When we look directly into the eyes of a character, we are judging them. Their internal struggle is on display, and we are forced to make judgement on the character in question. When we’re introduced to the main family of The Witch during their extradition, we aren’t allowed to judge them. Their former crimes are untold. It isn’t until Thomasin is seen praying after being forced to live in the woods that we begin to bring her values into the forefront. The god-fearing family is thoroughly tested once Thomasin loses her infant brother whilst playing with him near the woods. It’s assumed that the baby is stolen, but we are never given clear evidence of theft. The fear of punishment from God and the presence of Satan himself loom amongst the family as their paranoia grows in their days of judgement.
The fear of punishment is the most prominent theme throughout the film, as we see each family member commit sin and attempt to cope with their deviancy. Each character is guilty of one of the seven deadly sins, and in their loss, they fear that their judgement is upon them. The fear itself is focused on the idea that a witch is lurking, but what each member holds to themselves is their own respective secret. The father holds lies about selling family heirloom, the son lusts over his sister, Thomasin herself commits to sin by pretending to be a witch in order to scare the youngest twins into keeping a secret. With each member consistently in fear of judgement, they, in panic, blame each other and attempt to sacrifice their family as a means of escaping the wrath of god.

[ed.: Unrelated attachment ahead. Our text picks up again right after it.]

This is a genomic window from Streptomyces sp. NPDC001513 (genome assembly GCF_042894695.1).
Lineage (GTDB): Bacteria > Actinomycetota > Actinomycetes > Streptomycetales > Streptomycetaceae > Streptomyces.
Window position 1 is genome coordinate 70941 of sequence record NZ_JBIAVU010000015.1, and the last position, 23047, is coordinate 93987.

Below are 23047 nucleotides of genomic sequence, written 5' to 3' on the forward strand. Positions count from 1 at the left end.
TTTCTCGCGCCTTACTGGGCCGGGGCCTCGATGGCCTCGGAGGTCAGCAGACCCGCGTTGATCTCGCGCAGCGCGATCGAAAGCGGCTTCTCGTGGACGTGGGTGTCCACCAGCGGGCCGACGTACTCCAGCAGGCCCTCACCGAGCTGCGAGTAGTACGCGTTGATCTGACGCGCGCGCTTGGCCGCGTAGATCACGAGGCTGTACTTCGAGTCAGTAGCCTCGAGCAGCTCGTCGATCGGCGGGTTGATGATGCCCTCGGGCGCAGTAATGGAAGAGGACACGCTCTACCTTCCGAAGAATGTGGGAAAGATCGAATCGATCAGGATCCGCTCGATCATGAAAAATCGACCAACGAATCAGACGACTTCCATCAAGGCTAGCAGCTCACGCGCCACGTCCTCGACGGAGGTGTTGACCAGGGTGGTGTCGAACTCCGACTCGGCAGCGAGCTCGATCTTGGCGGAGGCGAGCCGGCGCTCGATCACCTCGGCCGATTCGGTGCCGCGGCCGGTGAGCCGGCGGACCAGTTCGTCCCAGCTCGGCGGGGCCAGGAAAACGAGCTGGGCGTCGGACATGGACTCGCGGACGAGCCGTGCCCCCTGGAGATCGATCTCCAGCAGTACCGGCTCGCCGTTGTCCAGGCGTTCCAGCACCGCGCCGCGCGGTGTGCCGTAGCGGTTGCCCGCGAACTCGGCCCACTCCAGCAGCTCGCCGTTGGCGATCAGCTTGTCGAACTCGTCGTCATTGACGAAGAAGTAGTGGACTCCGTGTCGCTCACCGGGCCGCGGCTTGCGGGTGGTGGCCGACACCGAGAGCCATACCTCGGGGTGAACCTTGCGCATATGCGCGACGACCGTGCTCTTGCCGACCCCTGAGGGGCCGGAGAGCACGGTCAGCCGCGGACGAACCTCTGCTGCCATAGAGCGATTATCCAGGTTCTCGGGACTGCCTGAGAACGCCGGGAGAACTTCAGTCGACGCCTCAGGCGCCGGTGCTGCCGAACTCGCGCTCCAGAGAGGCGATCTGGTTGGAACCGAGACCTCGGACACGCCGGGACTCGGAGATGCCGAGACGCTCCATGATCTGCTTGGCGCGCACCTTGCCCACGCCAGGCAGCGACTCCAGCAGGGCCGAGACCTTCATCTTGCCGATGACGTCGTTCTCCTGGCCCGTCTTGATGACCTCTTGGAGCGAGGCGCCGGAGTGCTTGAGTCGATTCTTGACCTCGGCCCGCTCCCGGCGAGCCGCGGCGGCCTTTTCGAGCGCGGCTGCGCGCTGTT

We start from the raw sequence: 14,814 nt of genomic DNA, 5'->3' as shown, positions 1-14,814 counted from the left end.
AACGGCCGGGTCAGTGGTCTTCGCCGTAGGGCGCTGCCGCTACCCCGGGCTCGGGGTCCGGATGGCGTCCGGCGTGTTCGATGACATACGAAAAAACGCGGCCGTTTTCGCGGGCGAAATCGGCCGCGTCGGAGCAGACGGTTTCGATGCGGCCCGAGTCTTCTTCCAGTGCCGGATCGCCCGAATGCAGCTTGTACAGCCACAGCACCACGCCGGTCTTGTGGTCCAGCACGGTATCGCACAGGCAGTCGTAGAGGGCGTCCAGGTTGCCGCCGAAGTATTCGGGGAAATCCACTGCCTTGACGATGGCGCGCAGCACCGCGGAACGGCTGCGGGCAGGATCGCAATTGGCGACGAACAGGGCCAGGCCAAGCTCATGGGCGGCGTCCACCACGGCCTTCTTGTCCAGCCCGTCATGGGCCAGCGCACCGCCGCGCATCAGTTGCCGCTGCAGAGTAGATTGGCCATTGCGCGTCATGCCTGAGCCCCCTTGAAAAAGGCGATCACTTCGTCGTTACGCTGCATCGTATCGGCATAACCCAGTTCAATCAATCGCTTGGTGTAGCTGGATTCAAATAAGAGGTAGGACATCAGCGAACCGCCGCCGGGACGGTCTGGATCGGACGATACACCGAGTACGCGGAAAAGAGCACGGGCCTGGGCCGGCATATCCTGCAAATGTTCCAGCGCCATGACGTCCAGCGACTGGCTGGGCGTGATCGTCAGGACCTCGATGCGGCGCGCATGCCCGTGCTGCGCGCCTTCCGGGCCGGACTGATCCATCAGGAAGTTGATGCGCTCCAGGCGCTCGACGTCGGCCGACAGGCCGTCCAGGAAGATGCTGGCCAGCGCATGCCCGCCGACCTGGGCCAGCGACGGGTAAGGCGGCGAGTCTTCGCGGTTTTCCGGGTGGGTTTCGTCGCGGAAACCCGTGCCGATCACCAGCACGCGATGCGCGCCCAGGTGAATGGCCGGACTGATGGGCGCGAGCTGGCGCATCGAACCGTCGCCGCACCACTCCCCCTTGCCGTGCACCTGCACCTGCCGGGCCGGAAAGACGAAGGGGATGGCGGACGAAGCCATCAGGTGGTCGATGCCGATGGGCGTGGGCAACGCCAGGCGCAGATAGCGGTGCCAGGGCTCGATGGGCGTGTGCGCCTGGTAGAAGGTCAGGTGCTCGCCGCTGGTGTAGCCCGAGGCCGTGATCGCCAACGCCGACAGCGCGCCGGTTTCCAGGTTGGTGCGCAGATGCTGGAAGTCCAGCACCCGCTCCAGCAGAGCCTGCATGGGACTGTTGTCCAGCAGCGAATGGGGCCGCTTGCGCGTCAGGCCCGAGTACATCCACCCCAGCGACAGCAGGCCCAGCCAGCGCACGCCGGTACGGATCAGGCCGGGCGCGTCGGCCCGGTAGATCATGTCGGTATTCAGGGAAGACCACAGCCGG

Their paranoia is brought to a climax when the last, eldest, son returns after succumbing to the sin of lust within the woods surrounding the cabin. He is swiftly punished when he dies in the midst of a seizure. In an act of cowardice, the family resorts to blaming Thomasin for the act of witchcraft. It’s in this final day that we see the family punished for their sins. The family, one-by-one, is killed by the demonic forces, leaving Thomasin alone to decide whether to sign a contract with the devil. Unlike the rest of her family, Thomasin decides to give in and embrace sin into her life. After signing the contract, Thomasin is set free. Gone are the shackles of judgement. Thomasin starts her new life a free woman amongst many other witches in the woods.
While it seems cut and dry that the witch is a negative force upon the family, once it is revealed what the life of a witch is actually like, we see that the world sinning is to be embraced. Thomasin floats to the tops of the trees among the woods. Her fear and anxiety that had taken over her life is removed, and instead, she victoriously laughs. Audiences might assume that this is life removed from God, but rather, this is life without fear of sin. Throughout Thomasin’s life, her family has held her in constant fear of judgement from the wrath of God, preventing her from being happy in her own body. When Thomasin is handed the opportunity to embrace freedom, she takes it. It’s not the removal of God that welcomes her to a free life, it’s the welcoming of sin that frees her soul to sanctuary.